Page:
Mitsubishi debuts a strong small sedan contender in the Lancer “pizza pie” model, but it was its version of the AUV, the Adventure, that took the local market by storm. The whole world is rattled, however, by the Asian financial crisis. Nonethless, the local market is stimulated by the appearance of not just two completely new models, but a completely new genre—the car-based SUV—in the new Toyota RAV 4 and Honda CR-V.
Ford was popular locally in the 70s and early 80s, but disappeared from the local scene in the mid-80s. The Blue Oval reentered the Philippines in 1997 in a big way—literally—with the rollout of the hulking F-150 full-size pickup truck and the equally huge first-gen Expedition.
Suzuki Philippines, which until this time sold only motorcycles, began its automotive operations. Honda goes from strength to strength as it unveils an all-new Civic (top-billed by the fabulous 160hp SiR) and a completely new nameplate in the first-gen City, which heralded a new category—the subcompact class.
Suzuki unveils its flagship model, the Grand Vitara, joining the RAV 4 and CR-V as the early pioneers of the crossovers—even if that term wouldn’t be coined for another 15 years or so. Mitsubishi brings in its globally popular four-door sports car, the World Rally Championship-winning Lancer Evo VI.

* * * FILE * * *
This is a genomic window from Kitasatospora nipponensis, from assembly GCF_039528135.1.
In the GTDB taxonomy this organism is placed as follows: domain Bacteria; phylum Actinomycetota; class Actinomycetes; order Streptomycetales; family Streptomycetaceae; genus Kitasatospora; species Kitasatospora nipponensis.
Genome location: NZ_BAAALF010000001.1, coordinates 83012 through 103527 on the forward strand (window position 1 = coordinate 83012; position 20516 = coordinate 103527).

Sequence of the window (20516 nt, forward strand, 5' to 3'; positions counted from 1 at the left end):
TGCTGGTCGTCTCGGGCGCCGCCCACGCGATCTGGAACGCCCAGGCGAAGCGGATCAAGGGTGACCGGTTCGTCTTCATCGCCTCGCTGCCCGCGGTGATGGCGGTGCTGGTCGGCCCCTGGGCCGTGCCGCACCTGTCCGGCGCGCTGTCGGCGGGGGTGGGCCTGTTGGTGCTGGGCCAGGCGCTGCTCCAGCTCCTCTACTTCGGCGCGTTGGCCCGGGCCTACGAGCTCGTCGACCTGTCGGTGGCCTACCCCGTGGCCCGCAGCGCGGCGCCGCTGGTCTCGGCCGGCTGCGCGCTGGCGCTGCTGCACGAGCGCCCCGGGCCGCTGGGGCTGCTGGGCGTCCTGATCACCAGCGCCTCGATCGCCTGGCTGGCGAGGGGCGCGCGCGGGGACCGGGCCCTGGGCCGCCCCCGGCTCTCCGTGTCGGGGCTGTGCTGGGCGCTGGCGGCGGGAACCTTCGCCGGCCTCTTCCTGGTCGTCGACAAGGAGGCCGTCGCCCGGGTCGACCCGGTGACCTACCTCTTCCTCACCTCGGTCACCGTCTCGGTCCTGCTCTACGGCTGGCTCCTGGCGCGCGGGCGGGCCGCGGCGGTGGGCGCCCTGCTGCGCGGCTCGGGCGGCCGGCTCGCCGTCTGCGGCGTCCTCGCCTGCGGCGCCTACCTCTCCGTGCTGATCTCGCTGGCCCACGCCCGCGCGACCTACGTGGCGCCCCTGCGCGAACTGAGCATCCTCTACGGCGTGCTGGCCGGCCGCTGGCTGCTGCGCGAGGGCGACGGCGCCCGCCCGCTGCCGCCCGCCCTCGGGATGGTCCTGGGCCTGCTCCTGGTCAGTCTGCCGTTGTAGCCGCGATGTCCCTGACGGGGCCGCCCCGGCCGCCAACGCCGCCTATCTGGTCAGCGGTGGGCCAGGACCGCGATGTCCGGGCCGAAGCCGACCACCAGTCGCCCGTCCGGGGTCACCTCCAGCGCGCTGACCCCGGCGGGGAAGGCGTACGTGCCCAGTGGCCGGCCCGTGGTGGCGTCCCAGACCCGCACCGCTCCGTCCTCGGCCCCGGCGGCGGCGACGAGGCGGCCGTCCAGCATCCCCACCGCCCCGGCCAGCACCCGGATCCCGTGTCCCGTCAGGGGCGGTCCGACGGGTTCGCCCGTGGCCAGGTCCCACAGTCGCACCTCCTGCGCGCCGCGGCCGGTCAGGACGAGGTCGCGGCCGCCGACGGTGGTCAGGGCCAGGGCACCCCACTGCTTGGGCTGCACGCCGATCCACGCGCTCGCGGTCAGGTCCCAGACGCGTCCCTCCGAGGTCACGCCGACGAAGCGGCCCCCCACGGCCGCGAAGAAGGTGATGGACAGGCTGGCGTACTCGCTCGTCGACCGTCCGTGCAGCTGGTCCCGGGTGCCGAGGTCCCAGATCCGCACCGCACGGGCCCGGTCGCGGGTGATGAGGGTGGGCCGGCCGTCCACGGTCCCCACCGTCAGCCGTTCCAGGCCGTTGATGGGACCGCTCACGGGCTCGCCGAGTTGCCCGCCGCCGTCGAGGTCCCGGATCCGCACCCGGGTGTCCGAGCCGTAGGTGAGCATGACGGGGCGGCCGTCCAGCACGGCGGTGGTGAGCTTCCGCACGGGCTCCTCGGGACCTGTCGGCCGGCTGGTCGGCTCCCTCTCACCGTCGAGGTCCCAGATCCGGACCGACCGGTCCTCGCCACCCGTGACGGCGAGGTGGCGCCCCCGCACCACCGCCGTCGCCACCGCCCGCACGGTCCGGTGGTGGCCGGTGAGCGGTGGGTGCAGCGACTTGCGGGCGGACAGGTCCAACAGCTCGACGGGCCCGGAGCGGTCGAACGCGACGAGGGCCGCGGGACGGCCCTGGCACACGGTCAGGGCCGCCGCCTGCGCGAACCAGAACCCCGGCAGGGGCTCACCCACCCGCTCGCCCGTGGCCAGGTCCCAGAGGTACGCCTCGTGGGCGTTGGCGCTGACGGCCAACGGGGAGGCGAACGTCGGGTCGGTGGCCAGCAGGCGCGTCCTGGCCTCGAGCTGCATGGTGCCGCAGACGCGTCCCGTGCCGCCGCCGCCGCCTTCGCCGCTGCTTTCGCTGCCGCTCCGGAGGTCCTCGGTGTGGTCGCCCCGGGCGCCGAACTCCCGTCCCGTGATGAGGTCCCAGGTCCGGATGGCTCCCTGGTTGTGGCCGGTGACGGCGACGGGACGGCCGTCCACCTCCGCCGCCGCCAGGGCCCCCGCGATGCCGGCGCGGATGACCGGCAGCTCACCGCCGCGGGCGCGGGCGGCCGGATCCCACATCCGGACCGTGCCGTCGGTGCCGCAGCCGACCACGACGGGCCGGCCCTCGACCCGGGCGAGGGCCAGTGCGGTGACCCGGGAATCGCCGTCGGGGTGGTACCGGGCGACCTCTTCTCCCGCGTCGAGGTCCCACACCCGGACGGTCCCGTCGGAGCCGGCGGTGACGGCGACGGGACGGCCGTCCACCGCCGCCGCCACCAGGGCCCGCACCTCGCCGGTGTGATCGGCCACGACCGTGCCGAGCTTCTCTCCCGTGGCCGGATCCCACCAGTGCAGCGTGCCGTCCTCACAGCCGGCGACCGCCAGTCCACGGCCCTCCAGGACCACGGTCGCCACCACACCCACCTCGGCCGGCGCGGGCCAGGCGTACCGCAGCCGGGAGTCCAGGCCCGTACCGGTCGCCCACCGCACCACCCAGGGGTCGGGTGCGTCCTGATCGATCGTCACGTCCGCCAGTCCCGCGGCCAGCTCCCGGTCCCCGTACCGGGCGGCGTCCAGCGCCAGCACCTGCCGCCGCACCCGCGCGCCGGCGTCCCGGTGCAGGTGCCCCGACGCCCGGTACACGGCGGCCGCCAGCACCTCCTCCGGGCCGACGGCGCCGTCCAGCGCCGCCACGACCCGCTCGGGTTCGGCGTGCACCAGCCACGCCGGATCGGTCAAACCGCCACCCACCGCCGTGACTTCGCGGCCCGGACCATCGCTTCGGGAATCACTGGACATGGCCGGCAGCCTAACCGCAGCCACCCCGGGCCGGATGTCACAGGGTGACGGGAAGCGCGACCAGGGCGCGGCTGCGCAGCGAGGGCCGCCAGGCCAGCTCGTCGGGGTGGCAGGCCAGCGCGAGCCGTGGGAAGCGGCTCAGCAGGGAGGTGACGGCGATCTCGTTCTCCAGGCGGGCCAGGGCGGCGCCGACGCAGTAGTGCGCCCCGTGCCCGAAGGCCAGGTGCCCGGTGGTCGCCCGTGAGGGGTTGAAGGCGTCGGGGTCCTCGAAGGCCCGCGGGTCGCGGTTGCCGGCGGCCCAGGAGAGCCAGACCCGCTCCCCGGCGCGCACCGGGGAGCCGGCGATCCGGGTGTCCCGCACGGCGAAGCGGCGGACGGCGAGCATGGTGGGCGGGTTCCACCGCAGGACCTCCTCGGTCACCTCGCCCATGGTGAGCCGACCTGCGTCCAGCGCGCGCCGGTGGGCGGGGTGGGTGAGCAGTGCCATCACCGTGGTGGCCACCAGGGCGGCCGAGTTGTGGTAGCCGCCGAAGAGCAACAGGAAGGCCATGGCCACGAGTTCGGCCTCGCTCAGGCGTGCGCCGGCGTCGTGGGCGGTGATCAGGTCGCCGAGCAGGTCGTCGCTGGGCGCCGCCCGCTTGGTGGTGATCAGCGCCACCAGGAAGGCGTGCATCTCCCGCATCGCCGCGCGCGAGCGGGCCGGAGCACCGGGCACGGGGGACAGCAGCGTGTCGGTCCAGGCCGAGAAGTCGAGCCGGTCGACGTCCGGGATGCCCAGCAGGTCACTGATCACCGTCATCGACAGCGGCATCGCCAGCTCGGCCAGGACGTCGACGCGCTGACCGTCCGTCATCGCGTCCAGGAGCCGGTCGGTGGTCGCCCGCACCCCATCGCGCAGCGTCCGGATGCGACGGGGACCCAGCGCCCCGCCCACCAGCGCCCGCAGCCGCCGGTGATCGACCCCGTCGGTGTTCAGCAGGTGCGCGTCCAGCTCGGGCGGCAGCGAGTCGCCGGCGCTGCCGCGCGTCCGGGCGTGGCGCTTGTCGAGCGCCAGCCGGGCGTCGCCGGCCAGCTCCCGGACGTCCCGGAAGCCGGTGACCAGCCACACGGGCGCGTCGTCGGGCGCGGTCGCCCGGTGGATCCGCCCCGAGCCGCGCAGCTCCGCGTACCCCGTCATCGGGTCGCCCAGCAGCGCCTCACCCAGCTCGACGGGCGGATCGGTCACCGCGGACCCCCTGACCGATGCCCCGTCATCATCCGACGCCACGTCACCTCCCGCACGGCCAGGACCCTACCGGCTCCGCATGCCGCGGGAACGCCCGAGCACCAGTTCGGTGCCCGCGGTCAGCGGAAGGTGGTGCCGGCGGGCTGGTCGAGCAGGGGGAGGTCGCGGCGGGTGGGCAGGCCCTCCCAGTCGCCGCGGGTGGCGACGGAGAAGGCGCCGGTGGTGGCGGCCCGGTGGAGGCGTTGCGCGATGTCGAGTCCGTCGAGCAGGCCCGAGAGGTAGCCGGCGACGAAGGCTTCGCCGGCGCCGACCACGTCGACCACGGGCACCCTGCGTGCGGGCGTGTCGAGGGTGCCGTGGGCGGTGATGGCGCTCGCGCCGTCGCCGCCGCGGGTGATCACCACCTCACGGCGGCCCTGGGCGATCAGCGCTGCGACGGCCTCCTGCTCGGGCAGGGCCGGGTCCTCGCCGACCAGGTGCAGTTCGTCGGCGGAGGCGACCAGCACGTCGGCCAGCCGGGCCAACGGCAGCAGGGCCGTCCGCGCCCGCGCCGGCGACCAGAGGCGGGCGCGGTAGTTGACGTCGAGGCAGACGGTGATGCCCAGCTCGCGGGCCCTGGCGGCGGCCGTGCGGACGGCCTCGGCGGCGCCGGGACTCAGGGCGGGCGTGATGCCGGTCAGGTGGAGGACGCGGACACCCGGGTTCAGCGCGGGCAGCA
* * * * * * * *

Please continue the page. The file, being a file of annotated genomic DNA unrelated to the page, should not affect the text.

Recovering from the financial crisis
Although the Hyundai brand had been on the local market since the 90s with the Grace van and Excel sedan, it wouldn’t be until 2001 when the current distributor, Hyundai Asia Resources Inc. (HARI), would commence Philippine operations. It has since brought in one of the most prolific numbers of models to the local market, rivaling even the model count of Toyota.
Toyota seemed to be content to sit on the sidelines as the Galant and Accord fought it out in the midsize sedan wars. That is, until it launched the second-generation Camry. The substantially bigger new model would start almost two decades of nonstop domination by the brand in this category.
With compact sedans getting bigger and bigger, Toyota joined Honda in introducing a subcompact sedan model with the first-ever Vios. This new model would soon overtake its own Corolla sibling on its way to its perennial “bestselling car in the Philippines” title.
Isuzu follows up the squarish Hilander with the good-looking Crosswind, which turns out to become the most successful model for the brand.
PGA Cars opens its 3,000-sqm Porsche Center Philippines, in full compliance with the strict corporate identity guidelines of Dr. Ing.h.c. F. Porsche AG. No luxury sports car brand has ever been in better hands in the Philippine market.
A glorious renaissance of car brands and car sales
Subaru enters the Philippines a third time (the first two were via Columbian Group in the 90s and GM Philippines in the early 2000s) with Motor Image Pilipinas (MIP). But while Subaru may be a more known brand for most laypeople, it would be a Chinese brand in Foton, which also entered the local market in 2006 through United Asia Automotive Group Inc. (UAAGI), that would be the first newcomer to enter the country’s Top 10 in overall sales some years later.